During starting, when the back EMF is low and the supply voltage is applied to the motor terminals, excessive armature currents would be encountered. In order to forestall the development of such currents, a current limiting circuit 76 is connected to the emitter of transistor O to sense the voltage drop across resistor R and to the base electrode of Q through a diode CR Current limiting circuit 76 may include an operational amplifier adapted to have a normally negative output and to change state so as to produce a positive output when the voltage drop across R attains a predetermined value. Such an arrangement would necessarily include a means to maintain a positive output (such as a capacitor to provide positive feedback to the amplifier input) on the amplifier for a predetermined period so that the oscillator 74 does not switch Q off during the period, the period embracing a number of oscillator cycles.
In operation, the scheduling section 12a of computer 12 delivers a signal indicative of a requested fuel flow to the motor control section 12b of computer 12, this signal being a function of the sensed engine parameters. The motor control section 12b drives speed motor, and hence the gear pump 20, at a pseed sufficient to provide a fuel flow as demanded by the scheduling section 12a. Metered flow from the gear pump 20 is directed to the vapor core pump 16 via the differential pressure regulator 38 which throttles flow thereto and maintains a constant head across the gear pump. Fuel is directed to the engine burners through suitable nozzles after the vapor core pump has amplified the pressure level to that required for engine delivery.
An obvious modification of the system of FIG. 1 is shown in FIG. 4 where the electric motor has been replaced by a variable speed drive mechanism in the form of a magnetic clutch assembly 80, such devices being known in the art. The clutch assembly is connected to a shaft 82 which, in turn, is adapted to be connected to the gear box of the gas turbine engine sought to be controlled. A second shaft 84 interconnects the metering pump 14 and the clutch assembly 84. The clutch assembly 80 varies the speed of the pump 14 as a function of the requested fuel flow signal V (FIG. 3) from the computer scheduling section l2'a of electronic computer 12. In the embodiment of FIG. 4, the requested fuel flow signal V, is applied to an electronic clutch control section 12b which directs and electrical control signal to the clutch assembly 80. The clutch control circuit also has as an input the metering pump speed (for closed loop control).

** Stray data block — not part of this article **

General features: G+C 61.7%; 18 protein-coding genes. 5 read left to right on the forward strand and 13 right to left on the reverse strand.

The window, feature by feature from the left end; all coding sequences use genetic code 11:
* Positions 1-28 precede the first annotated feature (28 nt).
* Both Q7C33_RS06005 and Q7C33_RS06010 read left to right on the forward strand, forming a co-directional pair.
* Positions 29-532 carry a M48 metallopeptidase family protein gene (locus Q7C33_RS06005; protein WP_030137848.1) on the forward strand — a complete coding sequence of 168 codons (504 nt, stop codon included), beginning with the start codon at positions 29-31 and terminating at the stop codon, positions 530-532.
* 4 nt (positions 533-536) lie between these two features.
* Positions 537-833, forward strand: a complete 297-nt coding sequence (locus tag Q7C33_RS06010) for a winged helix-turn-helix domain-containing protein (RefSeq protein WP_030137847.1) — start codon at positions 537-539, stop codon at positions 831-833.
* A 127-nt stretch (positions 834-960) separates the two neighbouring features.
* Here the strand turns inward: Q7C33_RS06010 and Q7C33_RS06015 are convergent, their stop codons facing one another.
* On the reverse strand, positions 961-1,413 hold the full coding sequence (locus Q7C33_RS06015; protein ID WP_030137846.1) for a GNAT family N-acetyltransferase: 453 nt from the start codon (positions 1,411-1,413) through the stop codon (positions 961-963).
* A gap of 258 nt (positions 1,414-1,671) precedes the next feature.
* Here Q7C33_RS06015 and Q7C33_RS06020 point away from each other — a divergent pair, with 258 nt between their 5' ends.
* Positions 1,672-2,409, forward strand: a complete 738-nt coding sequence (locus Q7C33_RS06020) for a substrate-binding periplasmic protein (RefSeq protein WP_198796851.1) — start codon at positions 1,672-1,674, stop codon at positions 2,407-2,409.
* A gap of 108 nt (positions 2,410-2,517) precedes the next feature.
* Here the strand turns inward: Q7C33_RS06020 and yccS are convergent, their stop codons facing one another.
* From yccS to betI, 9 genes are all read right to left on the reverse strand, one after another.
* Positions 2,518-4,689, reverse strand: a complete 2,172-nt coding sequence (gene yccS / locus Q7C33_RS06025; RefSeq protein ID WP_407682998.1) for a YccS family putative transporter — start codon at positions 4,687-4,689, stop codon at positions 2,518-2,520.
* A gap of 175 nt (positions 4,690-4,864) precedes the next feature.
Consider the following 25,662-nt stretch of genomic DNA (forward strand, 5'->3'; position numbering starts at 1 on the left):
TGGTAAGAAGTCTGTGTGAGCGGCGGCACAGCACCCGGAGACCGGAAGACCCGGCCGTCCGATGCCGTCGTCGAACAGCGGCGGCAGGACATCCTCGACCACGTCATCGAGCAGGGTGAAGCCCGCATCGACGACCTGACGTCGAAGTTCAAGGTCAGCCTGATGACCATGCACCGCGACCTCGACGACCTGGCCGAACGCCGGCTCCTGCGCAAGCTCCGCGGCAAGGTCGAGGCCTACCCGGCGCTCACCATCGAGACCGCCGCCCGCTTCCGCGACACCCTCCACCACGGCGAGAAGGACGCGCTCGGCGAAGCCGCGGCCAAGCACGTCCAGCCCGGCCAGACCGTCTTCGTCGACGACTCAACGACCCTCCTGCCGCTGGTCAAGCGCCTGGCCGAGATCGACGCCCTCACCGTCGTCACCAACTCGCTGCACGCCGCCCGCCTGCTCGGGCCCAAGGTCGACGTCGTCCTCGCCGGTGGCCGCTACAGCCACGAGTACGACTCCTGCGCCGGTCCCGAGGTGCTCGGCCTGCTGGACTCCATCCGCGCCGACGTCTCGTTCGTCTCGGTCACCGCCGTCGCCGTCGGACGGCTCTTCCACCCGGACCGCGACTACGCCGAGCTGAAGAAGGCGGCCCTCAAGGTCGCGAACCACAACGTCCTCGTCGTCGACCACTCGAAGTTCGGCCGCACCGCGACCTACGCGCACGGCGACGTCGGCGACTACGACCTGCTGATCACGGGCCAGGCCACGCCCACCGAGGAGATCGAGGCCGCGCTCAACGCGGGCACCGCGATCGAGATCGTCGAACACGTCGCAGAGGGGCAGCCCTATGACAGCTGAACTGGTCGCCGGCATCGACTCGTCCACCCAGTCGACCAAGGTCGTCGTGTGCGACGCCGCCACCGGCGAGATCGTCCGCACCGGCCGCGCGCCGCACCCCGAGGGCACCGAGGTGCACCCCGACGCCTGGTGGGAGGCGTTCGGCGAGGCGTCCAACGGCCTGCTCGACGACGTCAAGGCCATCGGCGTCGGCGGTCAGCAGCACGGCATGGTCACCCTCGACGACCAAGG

FIG. shows an arrangement which is capable of being utilized with either the embodiment of FIG. 1 or the embodiment of FIG. 4 to compensate for pump wear as would be occasioned by pumping contaminated fuel and/or a long period of use. As shown in FIG. 5, flow from the vapor core pump 16 is selectively directed to either a main-fuel supply conduit 86 or a flow measuring conduit 88, depending on the position of a conduit selector valve 90. The flow measuring conduit 88, which is in parallel flow relationship to conduit 86, joins the main fuel supply conduit 86 at a downstream location so that all the flow in the conduit 88 is directed to the engine. Fuel flow in the conduit 88 traverses a flowmeter 92 which generates an electrical signal indicative of the actual fuel delivery rate to the engine. Since the accurate functioning of exiting flow meters is adversely affected by operation in contaminated fluid for prolonged periods, a barrier filter 94 is provided in the conduit 88 between the valve 90 and the fuel flow meter 92. It will be appreciated that the barrier filter need only be cleaned at infrequent intervals because flow will pass therethrough only during calibration. In addition, this permits the filter to be a minimal size for fine filtration.